We bring together talent and expertise from across the University of Minnesota to use stem cell biology to advance regenerative medicine therapies for devastating disorders and to provide education and training for the stem cell scientists of tomorrow.


Our Research

We depend on the variety of knowledge and expertise from faculty and departments across the University and beyond to pursue the collaborative goal of using stem cell technology to change the practice of regenerative medicine.

SCI scientists are making progress in finding treatments for spine and brain injury, heart damage, vision loss, diabetes, genetic disorders, cancer, and the need for organ and skin replacement. Learn more about:

Our Education Programs

The bioscience and medical industries and academic research programs need intelligent, engaged, well-trained talent to fill jobs in the rapidly expanding field of regenerative medicine. The Stem Cell Institute prepares students who are ready to meet this need and who are eager to move the next generation of research forward. Learn more about our graduate programs:

  • Wei-Shou Hu, PhD


  • Andrew Grande, MD

    Assistant Professor

  • Steven S. Juhn, MD


  • In the News

    May 16, 2017

    blood cells

    An exciting development in understanding how cancer works and potential ways of blocking it occurred recently in Dr. Rita Perlingeiro's laboratory. A new study in Blood shows that a glycoprotein on the cell surface called endoglin, also known as CD105, is a marker for the cancer stem cell in acute myeloid leukemia (AML) and acute B-lymphoblastic leukemia (B-ALL), suggesting it plays a role in its genesis.

    After discovering this feature, lead researcher Rita Perlingeiro, PhD, professor in the University of Minnesota Medical School’s Department of Medicine and Stem Cell Institute Faculty member, then tested whether targeting endoglin would halt the progression of leukemia.  

    Randy Mills Photo
    May 2, 2017

    The head of California's stem-cell agency is stepping down after three years. C. Randall Mills, known as Randy, is leaving the agency to run a nonprofit bone marrow donor matching program as of July 1, according to the California Institute of Regenerative Medicine.  “Mills had a big positive impact on CIRM and helped it go to the next level,” writes Paul Knoepfler, a stem-cell researcher at the University of California, Davis, and close chronicler of regenerative medicine science and policy at his blog The Niche.

    Molly Kupfer and Brenda Ogle
    April 18, 2017

    Brenda Ogle, PhD, a Stem Cell Institute faculty member and associate professor of biomedical engineering, is part of a team that has created a revolutionary 3D-bioprinted patch that can help heal scarred heart tissue after a heart attack.  The team is comprised of researchers from UMN, University of Wisconsin-Madison and the University of Alabama-Birmingham.  Researchers used laser-based 3D-bioprinting techniques to incorporate stem cells derived from adult human heart cells on a matrix that began to grow and beat synchronously in a dish in the lab.  Read more about the study published recently in Circulation Research.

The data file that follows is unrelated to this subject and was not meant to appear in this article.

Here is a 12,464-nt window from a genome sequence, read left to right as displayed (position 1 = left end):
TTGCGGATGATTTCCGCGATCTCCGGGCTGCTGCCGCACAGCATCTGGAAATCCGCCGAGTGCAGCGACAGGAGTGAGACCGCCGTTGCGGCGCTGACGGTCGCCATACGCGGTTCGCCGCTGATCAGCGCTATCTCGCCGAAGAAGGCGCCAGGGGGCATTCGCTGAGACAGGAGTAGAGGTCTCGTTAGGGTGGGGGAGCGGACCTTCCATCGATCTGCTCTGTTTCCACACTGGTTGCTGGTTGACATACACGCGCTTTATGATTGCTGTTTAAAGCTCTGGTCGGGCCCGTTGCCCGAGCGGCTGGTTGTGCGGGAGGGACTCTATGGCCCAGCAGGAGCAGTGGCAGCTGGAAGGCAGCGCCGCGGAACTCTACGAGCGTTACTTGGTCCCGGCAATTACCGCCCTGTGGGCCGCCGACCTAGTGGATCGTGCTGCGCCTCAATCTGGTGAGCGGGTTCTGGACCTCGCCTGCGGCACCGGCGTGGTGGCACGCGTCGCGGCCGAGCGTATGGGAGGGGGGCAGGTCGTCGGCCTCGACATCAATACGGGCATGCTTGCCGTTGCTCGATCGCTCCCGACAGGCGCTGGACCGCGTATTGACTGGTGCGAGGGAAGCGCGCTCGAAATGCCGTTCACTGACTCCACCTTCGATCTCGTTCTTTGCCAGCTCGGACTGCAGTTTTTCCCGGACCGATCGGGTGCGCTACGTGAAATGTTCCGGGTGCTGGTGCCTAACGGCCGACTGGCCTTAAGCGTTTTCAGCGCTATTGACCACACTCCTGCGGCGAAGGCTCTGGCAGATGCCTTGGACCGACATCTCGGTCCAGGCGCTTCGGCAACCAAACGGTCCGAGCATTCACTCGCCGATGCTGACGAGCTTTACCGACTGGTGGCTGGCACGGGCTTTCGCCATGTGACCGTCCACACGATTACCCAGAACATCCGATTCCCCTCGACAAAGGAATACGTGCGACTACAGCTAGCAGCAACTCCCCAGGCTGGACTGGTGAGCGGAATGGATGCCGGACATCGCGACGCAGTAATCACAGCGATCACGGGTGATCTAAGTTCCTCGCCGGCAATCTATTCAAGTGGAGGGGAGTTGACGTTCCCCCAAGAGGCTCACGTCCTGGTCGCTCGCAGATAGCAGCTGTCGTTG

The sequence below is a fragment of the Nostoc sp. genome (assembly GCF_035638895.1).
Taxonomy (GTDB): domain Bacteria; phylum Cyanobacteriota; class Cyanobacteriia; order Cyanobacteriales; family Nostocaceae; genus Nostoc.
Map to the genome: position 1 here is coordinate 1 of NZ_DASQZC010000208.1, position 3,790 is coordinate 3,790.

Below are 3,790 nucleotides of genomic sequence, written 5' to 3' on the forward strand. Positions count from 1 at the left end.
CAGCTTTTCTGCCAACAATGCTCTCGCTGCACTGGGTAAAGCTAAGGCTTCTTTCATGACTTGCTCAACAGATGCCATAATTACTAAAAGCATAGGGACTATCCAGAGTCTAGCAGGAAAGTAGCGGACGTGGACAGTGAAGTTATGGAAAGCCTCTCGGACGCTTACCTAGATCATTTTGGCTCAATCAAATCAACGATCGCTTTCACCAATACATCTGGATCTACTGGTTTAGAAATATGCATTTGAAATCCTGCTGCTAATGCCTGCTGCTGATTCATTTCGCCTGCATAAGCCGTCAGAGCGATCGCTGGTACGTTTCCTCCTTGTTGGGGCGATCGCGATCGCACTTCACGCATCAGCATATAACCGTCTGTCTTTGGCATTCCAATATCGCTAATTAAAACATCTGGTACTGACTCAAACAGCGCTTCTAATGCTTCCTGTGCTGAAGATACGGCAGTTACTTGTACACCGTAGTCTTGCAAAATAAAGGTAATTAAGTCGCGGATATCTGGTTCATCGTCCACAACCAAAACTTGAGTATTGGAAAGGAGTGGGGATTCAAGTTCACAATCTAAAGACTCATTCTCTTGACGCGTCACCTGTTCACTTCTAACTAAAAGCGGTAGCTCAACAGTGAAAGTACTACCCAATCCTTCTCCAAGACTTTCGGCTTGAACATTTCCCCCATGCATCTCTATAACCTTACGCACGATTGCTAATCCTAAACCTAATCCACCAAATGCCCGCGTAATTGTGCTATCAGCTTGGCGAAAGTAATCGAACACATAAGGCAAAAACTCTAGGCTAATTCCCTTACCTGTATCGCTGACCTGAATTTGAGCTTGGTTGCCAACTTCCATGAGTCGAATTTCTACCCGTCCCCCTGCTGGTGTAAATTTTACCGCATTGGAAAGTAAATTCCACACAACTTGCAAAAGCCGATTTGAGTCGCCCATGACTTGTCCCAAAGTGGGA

April 11, 2017

    On April 10, Regenerative Medicine Minnesota (RMM) announced awards. Congratulations to the following SCI Faculty

    Research Grant Awards 

    • Karen Echeverri, PhD - Spinal Cord Regeneration: Translating from Salamanders to Enhance Regenerative Repair after Injury in Mammals 
    • Mark J. Osborn, PhD - Natural Killer Cell Chimeric Antigen Receptor Therapy
    • Jop van Berlo, PhD - Identification of Novel Regulators of Heart Regeneration

    Educational Grant Award

    Troy Lund, MD, PhD - Medical Student Summer Research Program in Regenerative Medicine - Pre-T35

    Biobusiness Grant Awards

    • James Dutton, PhD - Critical infrastructure to support new stem cell-derived treatments for patients with age-related macular degeneration in Minnesota
    • Walter Low, PhD - Production of Dopamine Neurons – A Cellular Product for Treating Parkinson’s

    Weekly Research Conference

    Meets weekly in Room 1-110
    McGuire Translational Research Facility (MTRF, next to Lion's Research Building)
    [map] [shuttle schedule]

    Wednesday, May 24, 2017 - 4:00pm

    University of Minnesota T32 Grant Trainees

    Cat Lee and Keith SabinCatherine Lee - "Modeling and rescue of defective blood-brain barrier function of brain microvascular endothelial cells from childhood adrenoleukodystrophy patients"

    Keith Sabin - "Molecular mechanisms of spinal cord regeneration in the axolotl"

    Wednesday, May 24, 2017 - 4:00pm

    Leukemia Stem Cell Evolution

    Catronia Jamieson photo

    Dr. Catronia Jamieson, MD/PhD
    Associate Professor

    Department of Medicine/Hematology-0ncology
    University of California, San Diego
    San Diego, CA